Once the people of Israel crossed the Jordan River into Canaan, they would be faced with seven nations (the “-ites” of v.1), each larger and more powerful than they were — and God expected Israel to defeat them all! This sounds like an impossible demand unless you consider that God promised to “clear them away” and “give them over” to Israel (v.1-2). God was going to win victories for His people, enabling them to fight beyond their size and ability (see v.17-24). God would even use hornets (v.20) to drive their enemies out of hiding and into the open!
God called for the “complete destruction” of the seven nations (v.2). There were to be no peace treaties or deals made with them; none of them were to be left alive. Some try to soften this requirement by construing it to mean “set apart for an offering to God” (i.e., to simply pronounce, “This city/nation/people now belong to God” and then let them live). But that explanation would hardly fit the remainder of the verse, “show no mercy,” or the command in verse 16, “Your eye shall not pity them.”
Furthermore, allowing these nations to continue to live in the land would hardly fulfill God’s intentions to punish the nations of Canaan and to protect the nation of Israel. These divine objectives would only be met by totally wiping out the Canaanites and their wicked culture. Deuteronomy 9:4-5 explains that God was going to judge the wickedness of the seven nations, and the swords and spears and arrows of Israel would be His instruments of judgment.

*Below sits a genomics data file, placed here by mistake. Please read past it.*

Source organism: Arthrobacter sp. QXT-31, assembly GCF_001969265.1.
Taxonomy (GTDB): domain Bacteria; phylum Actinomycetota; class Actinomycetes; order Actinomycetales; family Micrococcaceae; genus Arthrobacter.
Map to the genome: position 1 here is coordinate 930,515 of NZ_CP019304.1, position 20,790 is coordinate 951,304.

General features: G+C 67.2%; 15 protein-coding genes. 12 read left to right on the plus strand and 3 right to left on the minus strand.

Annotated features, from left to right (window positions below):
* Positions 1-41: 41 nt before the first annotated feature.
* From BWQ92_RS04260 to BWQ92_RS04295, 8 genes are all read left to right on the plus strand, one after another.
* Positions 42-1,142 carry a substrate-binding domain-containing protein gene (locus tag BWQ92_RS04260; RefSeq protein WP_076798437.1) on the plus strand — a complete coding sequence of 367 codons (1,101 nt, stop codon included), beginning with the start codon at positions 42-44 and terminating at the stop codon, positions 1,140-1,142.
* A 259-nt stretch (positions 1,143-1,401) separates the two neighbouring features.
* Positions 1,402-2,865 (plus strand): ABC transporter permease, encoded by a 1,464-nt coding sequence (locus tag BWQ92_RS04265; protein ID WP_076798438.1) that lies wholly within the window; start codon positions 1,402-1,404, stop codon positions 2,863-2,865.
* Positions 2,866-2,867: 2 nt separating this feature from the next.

Complete destruction of these nations would also protect Israel from their influence. If they were to spare them and intermarry with them, they would end up with homes invaded by idol-worshipers and their detestable idols (v.3-4). And so God commanded that the people be executed and that every trace of their idol worship be smashed and burned (v.5).
God made the reason for these extreme measures clear: Israel was His “chosen” people (v.6). They were obviously not chosen for what they could offer God — they were a small nation of frightened slaves when He brought them out of Egypt (v.7). They were “chosen” because God chose to love them and save them.
But Israel was not without responsibility in this matter. They would only know the blessings, protection, and empowerment of God if they obeyed His Law (v.12). The promise of God in verse 9 is beautiful, but it is conditional.